Experts say that if autonomic neuropathy causes sweating, this can affect blood pressure as well. “Postural hypotension happens due to autonomic neuropathy where, when people are sitting or lying down, the blood pressure increases but when they stand, the blood pressure drops,” explains Juneja.

Dr Maheshwari says that while some people receive a prescription for a medicine that temporarily prevents them from sweating, for others, antiperspirant works well. “It also varies from individual to individual and their health conditions,” he adds.

Takeaways

Excess sweating or not sweating at all are equally critical and might require medical intervention, especially in the case of people with diabetes. Sudden and excessive sweating episodes are usually triggered by low blood sugar. However, sweating profusely could also be due to nerve damage suffered due to diabetic autonomic neuropathy. Experts opine that if an individual is experiencing frequent sweating bouts of sweating despite maintaining normal blood sugar levels, then the person should be medically examined for any nerve damage.

Related Tags

Related Posts

Share Your Experience/Comments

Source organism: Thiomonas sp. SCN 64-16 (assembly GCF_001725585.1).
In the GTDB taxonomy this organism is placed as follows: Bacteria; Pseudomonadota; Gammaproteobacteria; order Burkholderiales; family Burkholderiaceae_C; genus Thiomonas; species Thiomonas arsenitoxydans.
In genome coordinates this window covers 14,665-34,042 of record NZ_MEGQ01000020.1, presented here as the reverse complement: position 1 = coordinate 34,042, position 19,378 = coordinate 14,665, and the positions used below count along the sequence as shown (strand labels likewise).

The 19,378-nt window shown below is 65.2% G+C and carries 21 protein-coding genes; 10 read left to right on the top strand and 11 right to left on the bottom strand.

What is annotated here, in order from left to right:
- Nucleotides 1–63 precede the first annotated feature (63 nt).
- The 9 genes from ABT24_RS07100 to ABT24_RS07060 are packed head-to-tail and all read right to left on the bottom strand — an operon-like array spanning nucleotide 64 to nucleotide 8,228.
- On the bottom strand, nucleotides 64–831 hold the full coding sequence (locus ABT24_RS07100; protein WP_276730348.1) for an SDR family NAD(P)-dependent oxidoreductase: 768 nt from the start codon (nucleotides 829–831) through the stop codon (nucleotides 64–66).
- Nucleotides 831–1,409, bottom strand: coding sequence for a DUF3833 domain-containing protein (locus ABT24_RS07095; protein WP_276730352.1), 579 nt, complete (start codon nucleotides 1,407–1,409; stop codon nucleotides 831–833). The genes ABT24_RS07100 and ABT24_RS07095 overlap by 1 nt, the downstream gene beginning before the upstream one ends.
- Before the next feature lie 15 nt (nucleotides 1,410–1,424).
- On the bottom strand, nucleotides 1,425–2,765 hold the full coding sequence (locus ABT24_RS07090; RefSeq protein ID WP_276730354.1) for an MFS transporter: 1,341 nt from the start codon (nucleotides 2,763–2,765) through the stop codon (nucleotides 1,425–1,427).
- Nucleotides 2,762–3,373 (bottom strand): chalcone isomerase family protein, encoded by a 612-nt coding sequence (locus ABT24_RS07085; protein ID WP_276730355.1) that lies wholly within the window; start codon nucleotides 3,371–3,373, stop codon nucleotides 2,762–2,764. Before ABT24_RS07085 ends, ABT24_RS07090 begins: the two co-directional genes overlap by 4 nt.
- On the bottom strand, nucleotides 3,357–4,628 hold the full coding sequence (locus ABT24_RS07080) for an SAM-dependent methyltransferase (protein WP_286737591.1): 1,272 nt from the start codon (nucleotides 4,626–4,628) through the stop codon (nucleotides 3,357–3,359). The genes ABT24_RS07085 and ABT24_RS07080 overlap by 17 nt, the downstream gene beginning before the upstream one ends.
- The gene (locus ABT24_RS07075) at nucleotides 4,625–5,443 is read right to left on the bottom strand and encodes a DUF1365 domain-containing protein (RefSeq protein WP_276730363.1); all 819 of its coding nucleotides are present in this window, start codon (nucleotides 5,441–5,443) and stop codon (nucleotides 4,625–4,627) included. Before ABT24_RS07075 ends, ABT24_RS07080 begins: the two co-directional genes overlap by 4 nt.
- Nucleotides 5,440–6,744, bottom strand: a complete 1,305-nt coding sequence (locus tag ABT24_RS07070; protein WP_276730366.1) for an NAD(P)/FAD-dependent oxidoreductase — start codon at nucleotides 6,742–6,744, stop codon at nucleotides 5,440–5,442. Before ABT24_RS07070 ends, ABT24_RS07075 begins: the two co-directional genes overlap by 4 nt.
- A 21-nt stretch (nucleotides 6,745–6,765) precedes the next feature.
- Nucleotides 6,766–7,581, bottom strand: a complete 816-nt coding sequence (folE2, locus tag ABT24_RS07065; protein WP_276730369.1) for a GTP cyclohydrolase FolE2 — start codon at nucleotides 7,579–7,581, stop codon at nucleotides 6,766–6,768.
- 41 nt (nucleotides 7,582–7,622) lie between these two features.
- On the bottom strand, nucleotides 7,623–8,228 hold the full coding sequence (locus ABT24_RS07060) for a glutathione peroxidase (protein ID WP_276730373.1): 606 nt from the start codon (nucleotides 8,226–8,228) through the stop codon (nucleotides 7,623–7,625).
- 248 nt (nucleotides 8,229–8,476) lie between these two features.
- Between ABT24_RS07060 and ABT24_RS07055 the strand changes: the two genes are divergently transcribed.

Leave a Reply

Your email address will not be published. Required fields are marked *

Trending

Articles

Article
A new lifestyle adaptation seems to be about breaking a set of habits that are not as innocuous as they are believed to be
Article
Cats, dogs, rabbits and birds and other pets, to many, are a joy to behold and play with, but just as the protein in their saliva and urine could irritate the pet parent’s or handler’s eyes, caution eye specialists
Article
Hand gestures in yoga are not mere poses; each gesture has its own health benefit 
Article
While people with flat feet are prone to injuries, experts and runners say the concerns are minor and can be kept away through proper training and techniques
Video
CPR or cardiopulmonary resuscitation is an emergency lifesaving procedure performed when the heart stops beating. According to American Heart Association, immediate CPR can double or triple chances of survival after cardiac arrest. Keeping the blood flow active, even partially, extends the opportunity for a successful resuscitation once trained medical staff arrive on site. It is an important lifesaving first-aid tool that can be performed by anyone.
Previous
Next

0

0

0

Subscribe To Our Daily Newsletter

* Please check your Spam folder for the Opt-in confirmation mail

Your feedback has been submitted successfully.

The Happiest Health team will reach out to you at the earliest